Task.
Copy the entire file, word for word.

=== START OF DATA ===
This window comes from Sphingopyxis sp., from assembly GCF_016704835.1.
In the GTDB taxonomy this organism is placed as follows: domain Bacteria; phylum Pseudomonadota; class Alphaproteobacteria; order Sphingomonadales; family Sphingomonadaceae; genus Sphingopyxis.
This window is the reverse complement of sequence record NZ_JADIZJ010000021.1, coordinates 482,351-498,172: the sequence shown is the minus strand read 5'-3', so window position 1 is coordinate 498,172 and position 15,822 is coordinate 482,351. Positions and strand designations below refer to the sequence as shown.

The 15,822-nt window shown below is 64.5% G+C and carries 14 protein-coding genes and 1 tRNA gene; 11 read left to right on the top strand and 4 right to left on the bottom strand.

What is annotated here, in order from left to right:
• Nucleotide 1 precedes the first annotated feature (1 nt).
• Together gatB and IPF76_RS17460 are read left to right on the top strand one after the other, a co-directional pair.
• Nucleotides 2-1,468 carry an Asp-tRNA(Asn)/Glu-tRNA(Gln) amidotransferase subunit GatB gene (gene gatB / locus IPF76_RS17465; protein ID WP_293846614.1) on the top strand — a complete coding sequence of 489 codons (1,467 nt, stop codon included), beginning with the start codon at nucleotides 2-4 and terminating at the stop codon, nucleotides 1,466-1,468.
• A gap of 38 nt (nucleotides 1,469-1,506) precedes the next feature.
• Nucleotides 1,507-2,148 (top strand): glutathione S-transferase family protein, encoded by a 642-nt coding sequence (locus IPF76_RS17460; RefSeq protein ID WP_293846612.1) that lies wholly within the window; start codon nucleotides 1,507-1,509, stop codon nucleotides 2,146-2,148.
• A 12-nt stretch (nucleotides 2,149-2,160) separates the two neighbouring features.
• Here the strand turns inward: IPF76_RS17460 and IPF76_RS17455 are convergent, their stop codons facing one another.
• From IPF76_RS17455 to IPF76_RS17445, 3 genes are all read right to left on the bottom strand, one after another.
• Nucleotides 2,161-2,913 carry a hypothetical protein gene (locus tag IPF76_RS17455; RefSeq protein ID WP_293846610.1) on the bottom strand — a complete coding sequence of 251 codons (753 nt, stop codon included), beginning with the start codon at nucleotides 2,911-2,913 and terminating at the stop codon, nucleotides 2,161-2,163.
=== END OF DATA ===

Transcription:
This window comes from Sphingopyxis sp., from assembly GCF_016704835.1.
In the GTDB taxonomy this organism is placed as follows: domain Bacteria; phylum Pseudomonadota; class Alphaproteobacteria; order Sphingomonadales; family Sphingomonadaceae; genus Sphingopyxis.
This window is the reverse complement of sequence record NZ_JADIZJ010000021.1, coordinates 482,351-498,172: the sequence shown is the minus strand read 5'-3', so window position 1 is coordinate 498,172 and position 15,822 is coordinate 482,351. Positions and strand designations below refer to the sequence as shown.

The 15,822-nt window shown below is 64.5% G+C and carries 14 protein-coding genes and 1 tRNA gene; 11 read left to right on the top strand and 4 right to left on the bottom strand.

What is annotated here, in order from left to right:
• Nucleotide 1 precedes the first annotated feature (1 nt).
• Together gatB and IPF76_RS17460 are read left to right on the top strand one after the other, a co-directional pair.
• Nucleotides 2-1,468 carry an Asp-tRNA(Asn)/Glu-tRNA(Gln) amidotransferase subunit GatB gene (gene gatB / locus IPF76_RS17465; protein ID WP_293846614.1) on the top strand — a complete coding sequence of 489 codons (1,467 nt, stop codon included), beginning with the start codon at nucleotides 2-4 and terminating at the stop codon, nucleotides 1,466-1,468.
• A gap of 38 nt (nucleotides 1,469-1,506) precedes the next feature.
• Nucleotides 1,507-2,148 (top strand): glutathione S-transferase family protein, encoded by a 642-nt coding sequence (locus IPF76_RS17460; RefSeq protein ID WP_293846612.1) that lies wholly within the window; start codon nucleotides 1,507-1,509, stop codon nucleotides 2,146-2,148.
• A 12-nt stretch (nucleotides 2,149-2,160) separates the two neighbouring features.
• Here the strand turns inward: IPF76_RS17460 and IPF76_RS17455 are convergent, their stop codons facing one another.
• From IPF76_RS17455 to IPF76_RS17445, 3 genes are all read right to left on the bottom strand, one after another.
• Nucleotides 2,161-2,913 carry a hypothetical protein gene (locus tag IPF76_RS17455; RefSeq protein ID WP_293846610.1) on the bottom strand — a complete coding sequence of 251 codons (753 nt, stop codon included), beginning with the start codon at nucleotides 2,911-2,913 and terminating at the stop codon, nucleotides 2,161-2,163.